Home canning is a great way to help your family be more self-sufficient. Stocking My Pantry By Home Canning not only preserves the foods you eat most often but it saves you money.
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Canned tomatoes can last for quite some time, unopened, in the pantry. With the abundance of tomatoes growing in our garden this year, I started thinking about how I could preserve them so we could enjoy them without the worry of them going rotten and mushy so quickly. I immediately thought about home canning.
Not all of my tomatoes are ready for picking, so I won’t have a huge batch for a red sauce. Right now, I’m working on canning tomato soup, then with next ripe batch, I’ll start on a red sauce for pasta, pizza and stews.
I’ll discuss how this turns out when I’m finished. The sauce turned out amazing!
Through home canning, you know exactly what ingredients are in the food that your family eats. I believe many home canning families agree, the flavor of the home canned beats the flavor of the store bought.
I had a pressure cooker awhile back that was given to me and I never used it so I got rid of it. Little did I know, I would be in the interest of canning. So now, I’m starting from scratch using a Boiling Water Bath method by using a large stockpot.
My kitchen is already stocked with most of the utensils needed to process with this method. If I still need to purchase items for canning, I found the hardware stores have the best deals on canning supplies and right now is the perfect time to buy them.
Just the other day, I picked up 2 cases of quart-sized jars at 2 for$20 the other day and our other local hardware store has pint-sized jars at 2 cases for $11. This hardware store also has canning classes available in which I may find the time to sign up for a few.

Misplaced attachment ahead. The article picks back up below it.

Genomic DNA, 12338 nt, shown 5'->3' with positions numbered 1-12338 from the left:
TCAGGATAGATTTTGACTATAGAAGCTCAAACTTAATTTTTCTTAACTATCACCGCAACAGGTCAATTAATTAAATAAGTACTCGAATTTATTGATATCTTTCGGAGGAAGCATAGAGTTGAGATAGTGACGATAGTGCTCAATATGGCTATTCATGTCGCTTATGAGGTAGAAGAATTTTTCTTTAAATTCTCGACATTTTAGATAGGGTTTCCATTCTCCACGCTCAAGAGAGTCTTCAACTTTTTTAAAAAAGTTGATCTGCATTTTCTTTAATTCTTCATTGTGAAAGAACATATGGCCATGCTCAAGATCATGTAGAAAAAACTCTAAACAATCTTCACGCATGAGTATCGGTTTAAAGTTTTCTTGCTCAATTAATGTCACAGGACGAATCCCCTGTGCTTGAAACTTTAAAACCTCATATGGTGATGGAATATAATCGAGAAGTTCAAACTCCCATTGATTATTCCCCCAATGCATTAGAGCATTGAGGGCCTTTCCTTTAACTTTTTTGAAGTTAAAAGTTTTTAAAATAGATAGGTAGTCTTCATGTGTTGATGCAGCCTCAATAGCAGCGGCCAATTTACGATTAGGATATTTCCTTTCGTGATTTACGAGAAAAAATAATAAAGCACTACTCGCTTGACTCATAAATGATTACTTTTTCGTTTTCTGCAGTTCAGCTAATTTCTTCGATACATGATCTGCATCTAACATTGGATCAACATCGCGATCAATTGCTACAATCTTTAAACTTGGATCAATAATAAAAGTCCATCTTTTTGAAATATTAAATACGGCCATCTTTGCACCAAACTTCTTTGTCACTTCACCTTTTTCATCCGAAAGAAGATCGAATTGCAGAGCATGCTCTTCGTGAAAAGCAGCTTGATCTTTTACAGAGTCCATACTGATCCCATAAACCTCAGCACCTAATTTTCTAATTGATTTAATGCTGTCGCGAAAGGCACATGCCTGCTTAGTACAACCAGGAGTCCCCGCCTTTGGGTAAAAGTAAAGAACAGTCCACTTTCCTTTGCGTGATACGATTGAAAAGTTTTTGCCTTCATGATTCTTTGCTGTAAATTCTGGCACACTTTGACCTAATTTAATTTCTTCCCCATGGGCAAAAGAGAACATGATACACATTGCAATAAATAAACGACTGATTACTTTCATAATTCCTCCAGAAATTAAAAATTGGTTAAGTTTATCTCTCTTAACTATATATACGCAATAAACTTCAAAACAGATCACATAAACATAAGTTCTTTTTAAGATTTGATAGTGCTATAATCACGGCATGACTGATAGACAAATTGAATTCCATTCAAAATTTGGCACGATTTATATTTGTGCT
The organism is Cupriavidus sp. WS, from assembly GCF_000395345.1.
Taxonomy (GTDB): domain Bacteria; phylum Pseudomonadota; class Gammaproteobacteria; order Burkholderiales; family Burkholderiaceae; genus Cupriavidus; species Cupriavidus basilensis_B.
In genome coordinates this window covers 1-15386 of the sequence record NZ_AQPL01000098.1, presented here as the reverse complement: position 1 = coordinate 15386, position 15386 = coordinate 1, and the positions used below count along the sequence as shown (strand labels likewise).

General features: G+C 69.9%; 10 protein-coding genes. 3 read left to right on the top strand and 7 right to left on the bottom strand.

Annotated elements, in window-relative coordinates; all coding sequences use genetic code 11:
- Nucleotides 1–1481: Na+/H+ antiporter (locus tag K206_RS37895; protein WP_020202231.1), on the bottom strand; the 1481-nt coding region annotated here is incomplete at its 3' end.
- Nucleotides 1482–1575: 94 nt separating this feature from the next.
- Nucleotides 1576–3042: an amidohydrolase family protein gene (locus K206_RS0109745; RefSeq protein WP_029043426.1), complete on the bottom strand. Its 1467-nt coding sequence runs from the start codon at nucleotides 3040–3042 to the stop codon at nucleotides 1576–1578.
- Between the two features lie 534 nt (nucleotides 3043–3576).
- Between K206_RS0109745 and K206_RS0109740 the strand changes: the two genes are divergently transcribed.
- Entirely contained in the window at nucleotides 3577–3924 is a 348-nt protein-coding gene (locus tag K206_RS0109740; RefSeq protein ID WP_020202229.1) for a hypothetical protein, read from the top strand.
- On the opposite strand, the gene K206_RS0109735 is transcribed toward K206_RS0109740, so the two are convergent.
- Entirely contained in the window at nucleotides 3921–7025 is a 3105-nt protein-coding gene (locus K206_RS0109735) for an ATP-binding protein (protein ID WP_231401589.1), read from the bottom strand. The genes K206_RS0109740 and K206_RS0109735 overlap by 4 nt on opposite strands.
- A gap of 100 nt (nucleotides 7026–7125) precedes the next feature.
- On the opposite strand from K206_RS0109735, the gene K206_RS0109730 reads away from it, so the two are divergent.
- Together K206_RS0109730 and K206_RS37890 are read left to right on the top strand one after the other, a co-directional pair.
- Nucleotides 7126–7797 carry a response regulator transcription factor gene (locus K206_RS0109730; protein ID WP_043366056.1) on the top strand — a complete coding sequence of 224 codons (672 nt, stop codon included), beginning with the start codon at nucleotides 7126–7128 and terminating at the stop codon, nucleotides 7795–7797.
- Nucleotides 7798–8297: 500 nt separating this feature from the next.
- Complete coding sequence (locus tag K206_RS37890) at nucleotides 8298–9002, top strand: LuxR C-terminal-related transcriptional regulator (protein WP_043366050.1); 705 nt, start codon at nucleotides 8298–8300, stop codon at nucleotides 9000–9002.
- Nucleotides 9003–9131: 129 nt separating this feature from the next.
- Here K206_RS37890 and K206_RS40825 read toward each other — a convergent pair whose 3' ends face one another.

Here’s a list of the basic list of canning equipment needed to start…
- Wooden Spoons – you’ll need them for stirring, mixing and measuring
- Knives – for peeling and cutting
- Food Brushes – gotta get all the dirt, soil and insects off beforehand
- Sauce Pan – to heat the lids
- Measuring Cups – for both dry and liquid measuring
- Colander or Strainer – pretty self-explanatory
- Timer – needed to accurately measure all processing times
- Scale – measure exact amount of ingredients
- Boiling Water Bath…aka Big ol’ Stock Pot – tall enough to allow for 4 inches above your jars
- Jar Funnels – ’cause this stuff is extremely hot!
- Jar Lifter or heavy duty tongs – see above, really hot!
- Bubble Freer – anything wooden or plastic small enough to reach along the sides of the jars (I use my skinny silicone scraper
- jars – buy new or use older ones that are free of cracks or chips
- Lids – use new only
This is the beginning of my how I’m starting to stock my pantry by home canning.